The remarks by Takeshi Uchiyamada, told to CNBC in an exclusive interview, mark a departure from the sentiment of several players in an industry that's trying to shift quickly to more "green" technology. Volvo, for instance, says that all new models launched from 2019 will be fully electric or hybrids.
"I must say up front that we're not against electric vehicles. But in order for electric vehicles to cover long distances, they currently need to be loaded with a lot of batteries that take a considerable amount of time to charge. There's also the issue of battery life," he said.
"But as laws and regulations (that encourage the development of electric vehicles) come into effect in places like China and the U.S., car makers will have no choice but to roll out electric vehicles or risk going out of business," he said. "Toyota is no exception, but we're skeptical there would be a rapid shift to pure electric vehicles, given questions over user convenience."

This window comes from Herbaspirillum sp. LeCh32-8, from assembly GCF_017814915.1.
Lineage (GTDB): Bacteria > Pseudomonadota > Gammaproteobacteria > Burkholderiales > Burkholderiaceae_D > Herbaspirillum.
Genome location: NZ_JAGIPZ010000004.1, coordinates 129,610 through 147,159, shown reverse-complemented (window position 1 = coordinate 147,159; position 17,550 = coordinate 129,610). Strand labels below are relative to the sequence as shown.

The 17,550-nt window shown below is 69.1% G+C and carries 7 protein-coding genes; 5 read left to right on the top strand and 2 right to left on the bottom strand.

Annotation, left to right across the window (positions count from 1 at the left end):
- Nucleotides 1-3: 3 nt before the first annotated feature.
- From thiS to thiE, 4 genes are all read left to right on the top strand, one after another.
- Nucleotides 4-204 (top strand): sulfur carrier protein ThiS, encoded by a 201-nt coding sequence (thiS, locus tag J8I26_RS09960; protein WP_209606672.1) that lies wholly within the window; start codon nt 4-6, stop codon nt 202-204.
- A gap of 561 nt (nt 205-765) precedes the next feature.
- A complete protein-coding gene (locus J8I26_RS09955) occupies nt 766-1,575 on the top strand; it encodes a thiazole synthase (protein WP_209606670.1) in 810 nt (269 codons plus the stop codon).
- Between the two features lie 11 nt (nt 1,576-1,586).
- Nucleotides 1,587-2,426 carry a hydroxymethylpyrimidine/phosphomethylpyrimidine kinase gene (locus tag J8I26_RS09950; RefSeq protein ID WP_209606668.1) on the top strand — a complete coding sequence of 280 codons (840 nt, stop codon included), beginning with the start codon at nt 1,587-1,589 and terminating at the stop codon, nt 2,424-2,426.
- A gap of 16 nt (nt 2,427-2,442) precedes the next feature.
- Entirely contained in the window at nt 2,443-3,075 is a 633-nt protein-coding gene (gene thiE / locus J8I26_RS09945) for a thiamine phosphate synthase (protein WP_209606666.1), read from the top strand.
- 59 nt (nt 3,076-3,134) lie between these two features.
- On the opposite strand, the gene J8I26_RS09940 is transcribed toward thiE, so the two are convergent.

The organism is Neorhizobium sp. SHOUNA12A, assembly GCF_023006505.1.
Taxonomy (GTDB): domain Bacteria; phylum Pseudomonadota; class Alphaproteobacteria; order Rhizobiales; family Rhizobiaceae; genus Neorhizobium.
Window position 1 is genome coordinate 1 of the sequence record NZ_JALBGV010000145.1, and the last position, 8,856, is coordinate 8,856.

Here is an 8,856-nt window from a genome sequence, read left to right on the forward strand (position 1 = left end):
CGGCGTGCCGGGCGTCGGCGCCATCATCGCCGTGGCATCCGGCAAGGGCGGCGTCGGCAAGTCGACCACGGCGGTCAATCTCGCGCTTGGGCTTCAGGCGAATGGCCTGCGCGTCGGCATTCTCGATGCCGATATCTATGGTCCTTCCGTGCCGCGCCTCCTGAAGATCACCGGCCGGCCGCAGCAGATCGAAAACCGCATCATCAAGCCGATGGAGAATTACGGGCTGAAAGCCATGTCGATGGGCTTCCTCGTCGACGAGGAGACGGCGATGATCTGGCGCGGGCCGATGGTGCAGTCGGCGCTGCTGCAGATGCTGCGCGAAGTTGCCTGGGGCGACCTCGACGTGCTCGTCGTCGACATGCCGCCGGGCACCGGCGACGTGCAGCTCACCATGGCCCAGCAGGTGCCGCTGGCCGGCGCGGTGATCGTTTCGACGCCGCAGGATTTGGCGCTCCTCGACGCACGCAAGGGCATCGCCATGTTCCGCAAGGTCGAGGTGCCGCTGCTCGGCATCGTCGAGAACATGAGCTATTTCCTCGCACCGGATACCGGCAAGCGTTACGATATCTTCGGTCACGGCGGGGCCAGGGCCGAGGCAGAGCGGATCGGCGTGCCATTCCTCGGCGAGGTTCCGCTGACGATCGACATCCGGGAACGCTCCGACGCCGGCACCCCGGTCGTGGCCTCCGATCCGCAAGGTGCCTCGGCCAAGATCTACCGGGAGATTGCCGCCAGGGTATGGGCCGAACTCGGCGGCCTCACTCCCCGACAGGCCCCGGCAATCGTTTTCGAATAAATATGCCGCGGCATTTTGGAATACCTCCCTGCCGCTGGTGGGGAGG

Uchiyamada said another two or three more technological breakthroughs are needed before vehicles can be fully powered by batteries. Nevertheless, he admitted that some form of electrification is inevitable and that Toyota is already working on developing better batteries to power its cars.